SPLC’s New Attack on Gun Owners

The nonsense from the Southern Poverty Law Center continues. The SPLC, which doesn’t actually do poverty law because it’s too busy labeling everyone with insufficient melanin in their skin as racist, would like to turn back the clock on Stand Your Ground laws. In a new report, they claim with no real evidence or analysis, that the laws promote killings of blacks by whites. This is nonsense, and they know it. But it comes at the perfect time: with police running from constant assault and the rest of the country being told that only black lives matter. You almost have to admire their moxie.

To understand the situation with Stand Your Ground laws, it’s important to understand how these laws came about. As part of the backlash against the “anything goes” wild west, legislatures adopted laws regarding self-defense that had the admirable goal of reducing violence. They imposed on everyone a duty to retreat rather than engage in violence. At its core, it had good motives, but it amounted to a “shoot first” directive to criminals. Some states, like the state of Massachusetts with its antediluvian policies, still has not modernized its law with respect to self-defense.

Under the old approach, if you were threatened with deadly force, for example, by an intruder, you had a duty to retreat before resorting to deadly force. The one exception to this was the home, as we all know, a man’s home is his castle. But, that’s not true in Massachusetts. And a case from that jurisdiction shows that it harms only those for whom a gun truly provides an equalizing force. It harms only the vulnerable, and rewards only the bullies and thugs. It’s the worst self-defense jurisprudence in the country, and when you can beat California in that category, that’s truly saying something.

In Commonwealth v. Shaffer, the Massachusetts Supreme Court there held that one attacked in her own home does not have unlimited right to react with deadly force without any attempt to retreat. Read that again. It is the official policy of the state of Massachusetts that if you are attacked by a thug in your own home, his life is more valuable than yours unless and until you have done everything possible to avoid taking it. It should be easy to see that the same is not true of the thug, who can kill you without the worry of being shot himself. In fact, a smart and violent felon will most likely shoot first rather than give you time to retreat. There’s no additional penalty for him. They won’t give him bad food in prison because he murdered you in your own home. He’ll still have his life. In other words, if someone comes into your home and they are intent on killing you, you have to place the value of their life above the value of your own.

It’s the backstory in Shaffer that makes it perhaps the most misguided and misogynistic case ever decided by a state supreme court. In Shaffer, the defendant had been severely beaten by the purported “victim” on several occasions. Here are the facts as set out in the court’s opinion:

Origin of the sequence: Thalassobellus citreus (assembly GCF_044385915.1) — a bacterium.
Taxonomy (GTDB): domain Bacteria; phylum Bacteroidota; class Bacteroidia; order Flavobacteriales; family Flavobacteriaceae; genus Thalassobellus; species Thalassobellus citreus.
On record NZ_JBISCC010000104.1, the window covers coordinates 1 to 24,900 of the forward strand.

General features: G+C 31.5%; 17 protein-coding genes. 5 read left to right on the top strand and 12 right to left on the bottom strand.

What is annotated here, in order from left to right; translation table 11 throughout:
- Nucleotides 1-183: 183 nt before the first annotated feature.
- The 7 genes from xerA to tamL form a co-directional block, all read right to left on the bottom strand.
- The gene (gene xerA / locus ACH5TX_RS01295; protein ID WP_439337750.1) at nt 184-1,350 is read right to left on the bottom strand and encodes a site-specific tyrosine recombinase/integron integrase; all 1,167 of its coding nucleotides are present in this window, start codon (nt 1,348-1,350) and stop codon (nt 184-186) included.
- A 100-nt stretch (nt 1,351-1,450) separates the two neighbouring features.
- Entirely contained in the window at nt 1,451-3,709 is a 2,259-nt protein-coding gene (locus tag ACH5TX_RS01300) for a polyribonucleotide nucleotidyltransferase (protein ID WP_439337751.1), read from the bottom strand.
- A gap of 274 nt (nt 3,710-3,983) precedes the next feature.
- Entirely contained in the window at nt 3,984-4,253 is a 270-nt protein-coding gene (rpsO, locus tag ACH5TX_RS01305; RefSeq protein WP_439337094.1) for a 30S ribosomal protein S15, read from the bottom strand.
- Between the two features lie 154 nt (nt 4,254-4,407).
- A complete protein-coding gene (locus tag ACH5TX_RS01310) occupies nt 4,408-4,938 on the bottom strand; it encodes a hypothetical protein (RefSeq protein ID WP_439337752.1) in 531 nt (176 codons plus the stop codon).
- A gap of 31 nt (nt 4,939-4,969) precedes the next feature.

On the morning of the homicide, the defendant was having breakfast with the victim when an argument ensued. At one point, the victim rose, saying, ‘Never mind. I’ll take care of you right now.’ The defendant threw a cup of tea at him and ran downstairs to the basement playroom, where the children were having breakfast and watching television.

Shortly thereafter, the victim opened the door at the top of the basement stairs and said, ‘If you don’t come up these stairs, I’ll come down and kill you and the kids.’ She started to telephone the police, but hung up the telephone when the victim said he would leave the house. Instead, he returned to the top of the stairs, at which time the defendant took a .22 caliber rifle from a rack on the wall and loaded it. She again started to telephone the police when the victim started down the stairs. She fired a fatal shot. More than five minutes elapsed from the time the defendant went to the basement until the shooting took place.

So, if the facts are correct the defendant is in the basement, a place from which retreat might be impossible (how many basements do you know that have two doors). The victim, apparently trying to earn Parent of the Year accolades, promised to kill not only her, but also her children. What mother in that situation can ignore such a threat from someone who has previously displayed a willingness to engage in violence against her. She is acting under threat of death both to her and her children. She tries to call the police, but he says he’ll leave, then he returns. She loads a rifle and when he starts back down the stairs, fearing for her life and the lives of her children, she fires one shot and kills him.

This is Massachusetts and the liberal jury (doubtless in a hurry to get home and clutch their pearls) convicted her of manslaughter. She asked the court to adopt the rule in pretty much 95% of the states that when you’re in your own home you do not have to retreat. Here’s what the Court said: